“How have do you ensure you have an accurate handle on the way customers think and feel about you right now? If we asked them now what words would you think they’d use? How do you know this to be true? What evidence or data do you have to support that claim?”

“How are you accurately measuring the efficacy of your current marketing spend so your budget is spent in the most efficient and effective manner? How do you determine which dollars are well spent and which aren’t? Can you take me through the metrics you use?”

“Do you know how much a customer is worth in lifetime value to you so you can confidently know what you can afford to spend acquiring them? What is your current CPA and LTV for an average customer?”

“In what ways is your website delivering qualified leads and building your list to put upward pressure on pricing for your product/service/offer?”

“Which metrics do you measure most to know you are on the way to securing more sales in the long run? What leading sales indicators do you use so you don’t get a nasty end of month/quarter surprise?”

“How do you ensure your sales training is recalled and remembered within your team? How do you test that they have retained their training? Which methods do you use to achieve this?”

“How do you define your current sales process to ensure your sales team follow that sales process with discipline and accuracy? How do you hold your sales accountable when they don’t adhere? How do you show the impact and implications of non-adherence?”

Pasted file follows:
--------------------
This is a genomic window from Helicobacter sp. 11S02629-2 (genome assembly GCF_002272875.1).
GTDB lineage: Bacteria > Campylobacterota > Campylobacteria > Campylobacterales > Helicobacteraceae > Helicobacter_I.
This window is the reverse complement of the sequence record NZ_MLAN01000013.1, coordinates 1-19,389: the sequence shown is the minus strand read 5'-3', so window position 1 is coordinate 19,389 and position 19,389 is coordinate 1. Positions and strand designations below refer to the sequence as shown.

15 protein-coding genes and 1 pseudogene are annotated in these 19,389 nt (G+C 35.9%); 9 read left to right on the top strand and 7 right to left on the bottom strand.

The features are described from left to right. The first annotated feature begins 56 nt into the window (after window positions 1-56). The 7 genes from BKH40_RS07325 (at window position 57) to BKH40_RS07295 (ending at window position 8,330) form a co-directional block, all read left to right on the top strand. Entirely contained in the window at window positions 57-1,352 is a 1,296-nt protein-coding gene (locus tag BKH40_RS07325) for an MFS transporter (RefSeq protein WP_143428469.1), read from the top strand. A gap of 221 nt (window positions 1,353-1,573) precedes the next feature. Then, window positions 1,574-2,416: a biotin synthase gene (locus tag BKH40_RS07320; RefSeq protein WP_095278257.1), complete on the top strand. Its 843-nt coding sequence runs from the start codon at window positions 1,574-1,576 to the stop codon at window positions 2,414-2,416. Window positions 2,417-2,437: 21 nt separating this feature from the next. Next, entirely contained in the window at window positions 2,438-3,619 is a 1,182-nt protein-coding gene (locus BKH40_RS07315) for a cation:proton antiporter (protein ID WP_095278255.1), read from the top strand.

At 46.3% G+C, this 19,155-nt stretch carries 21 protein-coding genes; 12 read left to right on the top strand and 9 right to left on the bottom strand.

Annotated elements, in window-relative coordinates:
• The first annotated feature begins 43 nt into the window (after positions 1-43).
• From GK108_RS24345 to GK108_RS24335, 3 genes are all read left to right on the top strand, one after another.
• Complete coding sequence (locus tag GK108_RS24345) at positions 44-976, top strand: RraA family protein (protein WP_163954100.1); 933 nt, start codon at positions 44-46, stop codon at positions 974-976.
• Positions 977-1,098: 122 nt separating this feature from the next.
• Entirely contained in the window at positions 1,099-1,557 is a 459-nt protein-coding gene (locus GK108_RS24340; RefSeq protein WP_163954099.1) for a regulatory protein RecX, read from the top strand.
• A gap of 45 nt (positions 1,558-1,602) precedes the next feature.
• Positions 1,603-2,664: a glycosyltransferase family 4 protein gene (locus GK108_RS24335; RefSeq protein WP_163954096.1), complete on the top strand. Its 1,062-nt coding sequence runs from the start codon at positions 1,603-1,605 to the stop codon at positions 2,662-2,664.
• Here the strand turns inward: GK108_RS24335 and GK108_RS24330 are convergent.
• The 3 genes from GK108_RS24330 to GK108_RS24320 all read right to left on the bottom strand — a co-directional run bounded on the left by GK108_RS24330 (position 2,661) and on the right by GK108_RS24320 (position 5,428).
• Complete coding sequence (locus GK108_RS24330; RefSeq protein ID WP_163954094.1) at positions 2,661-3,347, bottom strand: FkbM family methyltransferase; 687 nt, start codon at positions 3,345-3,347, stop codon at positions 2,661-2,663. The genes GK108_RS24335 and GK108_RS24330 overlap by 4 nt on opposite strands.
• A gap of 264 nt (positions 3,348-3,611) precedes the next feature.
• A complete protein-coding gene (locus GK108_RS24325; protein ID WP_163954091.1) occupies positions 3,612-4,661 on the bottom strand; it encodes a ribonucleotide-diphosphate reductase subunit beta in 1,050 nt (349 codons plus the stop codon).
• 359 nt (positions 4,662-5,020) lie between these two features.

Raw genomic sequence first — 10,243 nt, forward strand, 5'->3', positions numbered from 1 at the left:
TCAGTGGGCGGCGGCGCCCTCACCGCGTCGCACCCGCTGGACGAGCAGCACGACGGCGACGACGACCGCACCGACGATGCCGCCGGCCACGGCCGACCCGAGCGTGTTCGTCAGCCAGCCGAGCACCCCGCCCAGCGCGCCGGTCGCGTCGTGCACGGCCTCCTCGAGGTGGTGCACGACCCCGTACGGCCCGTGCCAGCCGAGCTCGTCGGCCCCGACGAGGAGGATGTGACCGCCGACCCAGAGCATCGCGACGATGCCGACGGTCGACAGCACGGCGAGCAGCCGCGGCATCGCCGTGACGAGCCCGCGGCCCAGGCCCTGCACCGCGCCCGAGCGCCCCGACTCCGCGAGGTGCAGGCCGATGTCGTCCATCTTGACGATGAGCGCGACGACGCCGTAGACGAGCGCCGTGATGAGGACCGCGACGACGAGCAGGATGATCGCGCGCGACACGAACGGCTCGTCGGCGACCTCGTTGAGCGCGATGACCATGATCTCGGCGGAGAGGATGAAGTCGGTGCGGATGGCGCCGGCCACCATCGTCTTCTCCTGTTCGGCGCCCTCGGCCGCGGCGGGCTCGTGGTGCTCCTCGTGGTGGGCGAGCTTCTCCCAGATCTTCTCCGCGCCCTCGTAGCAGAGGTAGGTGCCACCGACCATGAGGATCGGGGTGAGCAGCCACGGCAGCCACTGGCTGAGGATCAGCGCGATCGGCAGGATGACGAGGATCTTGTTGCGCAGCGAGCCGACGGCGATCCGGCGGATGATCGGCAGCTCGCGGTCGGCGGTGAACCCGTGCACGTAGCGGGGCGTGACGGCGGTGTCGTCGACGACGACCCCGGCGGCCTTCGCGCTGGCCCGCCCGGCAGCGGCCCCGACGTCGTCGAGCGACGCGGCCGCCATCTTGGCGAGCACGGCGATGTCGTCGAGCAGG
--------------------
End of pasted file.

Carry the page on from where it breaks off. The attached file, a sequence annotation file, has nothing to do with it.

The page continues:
“How do you stress-test the quality of the prospects in your current sales pipeline? Or do you rely on sales rep self-reporting?”

You get the idea.

The questions you ask are deep, searching ones that get your customer thinking.

You ask questions others don’t.

You have to challenge and jolt their existing paradigms to create buyer tension using compelling data, evidence, stories or case studies to support your argument with the right rationale vs rhetoric.

Make sure you point out their lack of logic (this is key in all objection handling/prevention scenarios).

The cognitive dissonance you create with your powerful questions means they will attach more meaning and value to what you have to offer over others because you have got them to see their problems in a different light.

You’ve managed to move them in their minds which taps into their true or new motivations.

And when you move them in that way (which people call ‘adding value’) they are much more likely to make and take action with you vs. your competitor.

The best way I can put this simply is: you need to serve to sell.

Your serve your prospect as soon as you start to sell. You start the terms of the relationship from the get go so they know you are of service.

You convey a sincere duty of care and a genuine desire to help them solve their problems in a unique and effective way by taking the time to work out what their true needs are and what’s getting in the way of them getting the results they want.

All rural sales professionals are judged by the quality of your questions you ask and the preparation you have done that shows them you know their business.

How you structure your sales conversation is what will differentiate from the rest of the pack.

Be sure that you plan and prepare properly for that sale conversation by structuring it in the right manner by mapping out your Sale Experience.

That’s what makes a great Sales Experience and that’s what will get you a customer quicker and faster than any competitor.